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Wayward animals caused 238 subway delays in 2019

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Plus, NYCHA launches a $50M program to modernize its ventilation systems—and more intel in today’s New York Minute news roundup

A raccoon on the 1 train line near 228th Street and Broadway.
David Handschuh/Getty Images

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Diverse mix of animals spur subway delays

Raccoon, dogs, and geese are among the animals that have caused nearly 900 train delays since 2016, with at least 238 last year, according to MTA data obtained by The City. While critters crawling onto tracks and into stations only account for a small amount of the nearly 30,000 weekday delays in the subway system each month, animal interactions did rise slightly in 2019.

The MTA logged 33 incidents through mid-December. Raccoons emerged as a top subway menace with a third of those caused by the furry bandits—that was up 29 from the previous year and nearly triple the figure from 2017. Brooklyn’s Nevin Street station recently played host to a raccoon known as Chepe, who was captured and released in Prospect Park last week after much wrangling. All told, raccoons delayed 87 trains. Their subway mischief came in second only to dogs who were responsible for 107 train delays last year.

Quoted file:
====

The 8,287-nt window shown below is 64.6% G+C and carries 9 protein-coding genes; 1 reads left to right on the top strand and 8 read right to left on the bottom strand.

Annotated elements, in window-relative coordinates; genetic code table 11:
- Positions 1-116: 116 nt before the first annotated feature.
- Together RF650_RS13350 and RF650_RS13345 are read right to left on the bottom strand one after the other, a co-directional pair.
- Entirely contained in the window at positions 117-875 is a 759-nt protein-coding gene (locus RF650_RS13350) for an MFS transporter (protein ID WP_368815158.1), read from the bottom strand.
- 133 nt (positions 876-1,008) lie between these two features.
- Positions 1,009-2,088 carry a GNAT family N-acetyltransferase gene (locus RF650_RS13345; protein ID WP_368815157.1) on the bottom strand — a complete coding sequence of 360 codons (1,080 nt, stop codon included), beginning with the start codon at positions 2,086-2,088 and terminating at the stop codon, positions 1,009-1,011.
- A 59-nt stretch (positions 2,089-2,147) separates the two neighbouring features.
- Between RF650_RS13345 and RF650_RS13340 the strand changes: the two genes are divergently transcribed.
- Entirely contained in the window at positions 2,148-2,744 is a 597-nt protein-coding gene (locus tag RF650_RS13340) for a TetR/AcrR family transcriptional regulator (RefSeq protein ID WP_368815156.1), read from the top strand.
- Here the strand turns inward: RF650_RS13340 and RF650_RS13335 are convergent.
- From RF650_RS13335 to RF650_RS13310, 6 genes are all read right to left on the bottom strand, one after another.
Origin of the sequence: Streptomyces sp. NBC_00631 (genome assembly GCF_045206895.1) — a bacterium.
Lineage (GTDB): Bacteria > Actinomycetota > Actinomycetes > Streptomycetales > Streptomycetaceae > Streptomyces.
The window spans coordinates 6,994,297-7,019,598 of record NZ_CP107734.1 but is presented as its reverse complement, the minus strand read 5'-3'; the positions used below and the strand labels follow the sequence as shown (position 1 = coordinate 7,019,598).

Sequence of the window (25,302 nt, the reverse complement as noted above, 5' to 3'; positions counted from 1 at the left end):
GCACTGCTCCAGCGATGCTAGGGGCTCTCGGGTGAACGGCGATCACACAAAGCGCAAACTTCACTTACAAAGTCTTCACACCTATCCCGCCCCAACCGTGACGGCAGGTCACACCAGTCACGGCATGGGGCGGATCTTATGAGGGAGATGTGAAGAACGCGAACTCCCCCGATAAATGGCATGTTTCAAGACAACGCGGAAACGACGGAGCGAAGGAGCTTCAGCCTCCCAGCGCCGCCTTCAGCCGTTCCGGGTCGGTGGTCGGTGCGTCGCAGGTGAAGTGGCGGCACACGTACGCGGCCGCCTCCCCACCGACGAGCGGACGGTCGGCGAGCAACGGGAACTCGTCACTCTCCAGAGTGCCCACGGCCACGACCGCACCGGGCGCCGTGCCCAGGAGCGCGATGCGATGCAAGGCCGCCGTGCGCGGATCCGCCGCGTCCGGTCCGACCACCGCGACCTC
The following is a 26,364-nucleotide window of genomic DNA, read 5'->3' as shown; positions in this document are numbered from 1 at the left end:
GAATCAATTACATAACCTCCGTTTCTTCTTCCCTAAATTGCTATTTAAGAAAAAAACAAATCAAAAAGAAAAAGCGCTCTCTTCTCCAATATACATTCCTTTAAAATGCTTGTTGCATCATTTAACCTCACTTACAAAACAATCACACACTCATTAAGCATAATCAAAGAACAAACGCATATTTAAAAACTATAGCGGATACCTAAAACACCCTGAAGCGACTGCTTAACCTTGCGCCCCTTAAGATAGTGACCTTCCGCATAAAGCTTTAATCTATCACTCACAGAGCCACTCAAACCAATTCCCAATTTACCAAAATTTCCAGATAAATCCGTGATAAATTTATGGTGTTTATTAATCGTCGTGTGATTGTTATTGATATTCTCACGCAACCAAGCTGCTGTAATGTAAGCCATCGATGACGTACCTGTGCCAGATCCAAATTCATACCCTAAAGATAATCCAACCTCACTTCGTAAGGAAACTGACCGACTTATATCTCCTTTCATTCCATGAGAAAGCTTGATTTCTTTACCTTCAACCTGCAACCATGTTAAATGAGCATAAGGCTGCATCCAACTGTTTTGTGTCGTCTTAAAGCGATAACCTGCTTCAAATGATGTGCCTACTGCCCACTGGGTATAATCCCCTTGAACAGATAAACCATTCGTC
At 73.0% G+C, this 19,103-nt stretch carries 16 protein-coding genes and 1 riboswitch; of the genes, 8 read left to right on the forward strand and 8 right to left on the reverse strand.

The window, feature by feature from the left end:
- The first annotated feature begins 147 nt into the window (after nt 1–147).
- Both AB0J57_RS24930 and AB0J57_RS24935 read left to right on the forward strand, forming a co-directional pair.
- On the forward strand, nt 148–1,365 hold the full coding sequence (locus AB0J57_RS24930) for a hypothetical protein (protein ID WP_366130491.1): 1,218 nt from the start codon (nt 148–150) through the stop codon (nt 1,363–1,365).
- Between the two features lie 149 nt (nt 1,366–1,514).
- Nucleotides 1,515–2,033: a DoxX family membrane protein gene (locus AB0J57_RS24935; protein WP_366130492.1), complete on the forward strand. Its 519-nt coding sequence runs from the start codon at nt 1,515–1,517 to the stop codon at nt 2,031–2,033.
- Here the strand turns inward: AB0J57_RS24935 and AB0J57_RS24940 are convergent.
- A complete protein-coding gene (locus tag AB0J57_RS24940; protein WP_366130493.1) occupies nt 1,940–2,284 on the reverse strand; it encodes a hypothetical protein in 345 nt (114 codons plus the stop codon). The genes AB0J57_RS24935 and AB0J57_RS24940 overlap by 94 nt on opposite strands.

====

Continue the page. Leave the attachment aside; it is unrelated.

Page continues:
And in other news...

  • To combat mold, the New York City Housing Authority is launching a $50 million program to modernize ventilation systems in the 326 apartment complexes it oversees.
  • State officials offered Amazon $800 million more in incentives and were even willing to partially pay for some employees’ salaries if the e-commerce giant brought half of its second North American headquarters to Long Island City, documents reviewed by the Wall Street Journal show.
  • A construction company with alleged mob ties worked on a taxpayer-subsidized affordable housing development in the Bronx.
  • A developer aims to transform the parking lot beside Coney Island’s famed Gargiulo’s restaurant into a luxury apartment complex.
  • The new owner of Metro New York, Schneps Media, plans to merge the free daily newspaper with another free paper the company already owns: amNew York. The merged paper is rebranding as amNew York Metro, the New York Post reports.
  • And finally, ready for your Monday commute after the holidays? This guy isn’t.